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Three ECE faculty receive appointments to the Center for Advanced Study

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By Charlie Johnson, ECE ILLINOIS
April 26, 2010

  • Three ECE faculty were among those appointed by the Board of Trustees to the Center for Advanced Study for the 2010-2011 academic year.
  • Todd Coleman, Xiuling Li, and Daniel Liberzon will each given a semester of release time to focus on creative work.

At its March 10 meeting, the Board of Trustees approved the appointment of 25 faculty members as Center for Advanced Study (CAS) fellows and associates for the 2010-2011 academic year. Appointment to the Center is one of the highest honors that the University can bestow upon its faculty.

Each year the center names fellows and associates, providing them with one semester of release time for creative work. Fellows (untenured faculty members) and associates (tenured faculty members) are selected from across campus to carry out programs of self-initiated research or professional activity. These appointments provide an incentive to pursue the highest level of scholarly achievement.

Three ECE faculty members—Todd Coleman, Xiuling Li, and Daniel Liberzon—were honored with this distinction.

Todd Prentice Coleman
Todd Prentice Coleman

“It’s very prestigious and I’m humbled to have been picked,” said Assistant Professor Todd Prentice Coleman. “I really want to thank my department head because he was really the one who gave me the idea to apply.”

Coleman plans to use next spring to spend his semester on the “Systems Engineering Principles for the Design of Brain-Machine Interfaces.” Always interested in research that sits at the intersection of neuroscience and engineering, Coleman’s research will explore ways to improve brain-machine interfacing. When trying to control a machine using brain functions, a large discrepancy can exist between what the user wants the machine to do, what the machine actually does, and what the user then comprehends the machine to have done. By shrinking this gap, Coleman hopes to pave the way for more and more “brain in the loop” technologies.

Potential applications of developing a noninvasive “brain in the loop system” include fast and accurate diagnosis of concussions in football players, more effective rehabilitation of stroke victims, and hyper-interactive video games, just to name a few.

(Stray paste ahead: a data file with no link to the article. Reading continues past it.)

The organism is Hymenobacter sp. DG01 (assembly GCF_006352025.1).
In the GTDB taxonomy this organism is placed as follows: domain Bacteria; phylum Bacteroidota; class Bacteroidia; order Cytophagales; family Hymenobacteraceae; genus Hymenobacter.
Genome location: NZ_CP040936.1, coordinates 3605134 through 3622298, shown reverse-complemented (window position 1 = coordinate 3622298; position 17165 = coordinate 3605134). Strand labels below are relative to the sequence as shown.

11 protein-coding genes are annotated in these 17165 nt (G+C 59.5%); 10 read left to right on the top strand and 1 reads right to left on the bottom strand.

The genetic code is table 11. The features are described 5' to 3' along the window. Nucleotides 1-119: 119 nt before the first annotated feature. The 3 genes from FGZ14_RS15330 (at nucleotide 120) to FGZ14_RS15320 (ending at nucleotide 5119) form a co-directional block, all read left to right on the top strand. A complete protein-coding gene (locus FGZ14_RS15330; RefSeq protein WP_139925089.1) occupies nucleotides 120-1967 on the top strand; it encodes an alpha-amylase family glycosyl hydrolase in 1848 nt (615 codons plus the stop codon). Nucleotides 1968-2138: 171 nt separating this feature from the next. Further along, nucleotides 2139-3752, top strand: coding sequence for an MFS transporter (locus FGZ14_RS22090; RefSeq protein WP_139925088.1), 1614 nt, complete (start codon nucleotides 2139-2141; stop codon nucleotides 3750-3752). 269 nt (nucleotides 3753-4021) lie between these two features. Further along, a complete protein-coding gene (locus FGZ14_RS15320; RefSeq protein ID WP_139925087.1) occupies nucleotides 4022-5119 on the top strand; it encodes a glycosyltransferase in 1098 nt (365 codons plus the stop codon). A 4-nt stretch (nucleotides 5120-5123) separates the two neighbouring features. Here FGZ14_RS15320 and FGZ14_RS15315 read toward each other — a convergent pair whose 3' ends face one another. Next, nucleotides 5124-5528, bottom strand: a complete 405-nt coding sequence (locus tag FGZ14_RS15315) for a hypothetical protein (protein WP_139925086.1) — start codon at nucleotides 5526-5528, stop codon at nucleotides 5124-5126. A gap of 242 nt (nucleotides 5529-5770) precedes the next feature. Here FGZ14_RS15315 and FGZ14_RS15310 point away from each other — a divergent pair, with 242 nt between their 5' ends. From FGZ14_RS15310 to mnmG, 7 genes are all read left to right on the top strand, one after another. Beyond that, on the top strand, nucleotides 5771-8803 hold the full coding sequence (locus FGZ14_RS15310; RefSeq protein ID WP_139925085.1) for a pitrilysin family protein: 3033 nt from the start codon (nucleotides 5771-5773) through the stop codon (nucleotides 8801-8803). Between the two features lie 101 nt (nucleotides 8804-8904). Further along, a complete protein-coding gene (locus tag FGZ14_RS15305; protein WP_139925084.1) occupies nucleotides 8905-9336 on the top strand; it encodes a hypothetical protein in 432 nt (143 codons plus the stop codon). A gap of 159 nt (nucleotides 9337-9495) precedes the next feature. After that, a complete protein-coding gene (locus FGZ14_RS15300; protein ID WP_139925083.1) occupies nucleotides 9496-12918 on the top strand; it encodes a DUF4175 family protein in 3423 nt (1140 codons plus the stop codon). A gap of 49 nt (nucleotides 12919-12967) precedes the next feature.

“It’s really pretty remarkable that I get paid to do this sort of stuff. It’s incredibly interesting and fun,” said Coleman.

Xiuling  Li
Xiuling Li

Assistant Professor Xiuling Li intends to use her semester of release to explore several new research opportunities with her graduate students. In particular, she will be working on her project “All-Silicon Nanowire Tandem Solar Cell for $1 per Watt Energy Conversion.”

Solar energy, while being a highly desirable because of its renewability and minimal environmental impact, is still not cost-effective enough to compete with other methods of power generation in the everyday marketplace. Li proposes to explore an all-silicon, nanowire based solar cell fabricated using metal assisted chemical etching. Li hopes that this new, low-cost high versatility approach will allow for big strides in cost-efficiency and maybe break the barrier of $1 per watt sustainable energy conversion.

“It’s a great honor to be appointed as a CAS fellow. The fact that three members of ECE were named reflects the excellence of our faculty and the tremendous support we receive from the department,” said Li.

Daniel M. Liberzon
Daniel M. Liberzon

“One of the nice things about this grant, besides the convenience of a break from teaching, is that you can do work that might be a bit more premature than might otherwise be funded by, say, a federal agency,” said Associate Professor Daniel M. Liberzon. “It’s a great way to jump start a novel idea.”

Liberzon, who was named a CAS associate, plans to use his free semester to develop a project titled “Stability Analysis of Switched Dynamics via Commutators,” which uses advanced mathematical principles to analyze dynamic system changes. Right now, this mathematical analysis has a very thin domain of applicability, which Liberzon hopes to expand.

“The potential for application exists, but the project is very mathematically challenging because now I have to take this math theory to a new level,” said Liberzon, whose PhD from Brandeis University is in mathematics. “Some of the work is a bit out there, but that’s what makes this award great. I can take my time to go to the math library and really immerse myself in the project.”

Editor's note: media inquiries should be directed to Brad Petersen, Director of Communications, at bradp@illinois.edu or (217) 244-6376.

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